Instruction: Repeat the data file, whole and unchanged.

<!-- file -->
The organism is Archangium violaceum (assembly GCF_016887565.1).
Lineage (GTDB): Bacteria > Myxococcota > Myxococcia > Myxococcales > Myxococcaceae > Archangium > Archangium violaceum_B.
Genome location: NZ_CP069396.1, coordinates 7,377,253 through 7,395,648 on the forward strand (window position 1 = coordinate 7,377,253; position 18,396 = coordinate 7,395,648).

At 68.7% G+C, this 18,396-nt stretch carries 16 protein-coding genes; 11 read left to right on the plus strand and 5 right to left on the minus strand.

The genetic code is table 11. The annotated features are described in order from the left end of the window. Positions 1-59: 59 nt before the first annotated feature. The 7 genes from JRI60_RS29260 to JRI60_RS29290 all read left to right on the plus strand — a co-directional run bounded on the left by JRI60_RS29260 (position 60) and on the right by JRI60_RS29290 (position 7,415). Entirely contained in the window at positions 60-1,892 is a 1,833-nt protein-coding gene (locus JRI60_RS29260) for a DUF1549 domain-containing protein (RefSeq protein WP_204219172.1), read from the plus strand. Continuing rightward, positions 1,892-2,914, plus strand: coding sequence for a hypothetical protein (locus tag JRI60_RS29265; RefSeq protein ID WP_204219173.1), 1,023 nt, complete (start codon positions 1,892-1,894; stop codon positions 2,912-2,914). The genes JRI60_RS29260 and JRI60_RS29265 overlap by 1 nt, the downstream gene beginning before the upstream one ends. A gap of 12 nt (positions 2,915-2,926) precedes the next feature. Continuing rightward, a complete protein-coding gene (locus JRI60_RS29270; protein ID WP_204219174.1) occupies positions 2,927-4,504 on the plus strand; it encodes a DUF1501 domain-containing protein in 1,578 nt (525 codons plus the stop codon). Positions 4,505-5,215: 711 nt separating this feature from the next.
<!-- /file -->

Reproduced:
The organism is Archangium violaceum (assembly GCF_016887565.1).
Lineage (GTDB): Bacteria > Myxococcota > Myxococcia > Myxococcales > Myxococcaceae > Archangium > Archangium violaceum_B.
Genome location: NZ_CP069396.1, coordinates 7,377,253 through 7,395,648 on the forward strand (window position 1 = coordinate 7,377,253; position 18,396 = coordinate 7,395,648).

At 68.7% G+C, this 18,396-nt stretch carries 16 protein-coding genes; 11 read left to right on the plus strand and 5 right to left on the minus strand.

The genetic code is table 11. The annotated features are described in order from the left end of the window. Positions 1-59: 59 nt before the first annotated feature. The 7 genes from JRI60_RS29260 to JRI60_RS29290 all read left to right on the plus strand — a co-directional run bounded on the left by JRI60_RS29260 (position 60) and on the right by JRI60_RS29290 (position 7,415). Entirely contained in the window at positions 60-1,892 is a 1,833-nt protein-coding gene (locus JRI60_RS29260) for a DUF1549 domain-containing protein (RefSeq protein WP_204219172.1), read from the plus strand. Continuing rightward, positions 1,892-2,914, plus strand: coding sequence for a hypothetical protein (locus tag JRI60_RS29265; RefSeq protein ID WP_204219173.1), 1,023 nt, complete (start codon positions 1,892-1,894; stop codon positions 2,912-2,914). The genes JRI60_RS29260 and JRI60_RS29265 overlap by 1 nt, the downstream gene beginning before the upstream one ends. A gap of 12 nt (positions 2,915-2,926) precedes the next feature. Continuing rightward, a complete protein-coding gene (locus JRI60_RS29270; protein ID WP_204219174.1) occupies positions 2,927-4,504 on the plus strand; it encodes a DUF1501 domain-containing protein in 1,578 nt (525 codons plus the stop codon). Positions 4,505-5,215: 711 nt separating this feature from the next.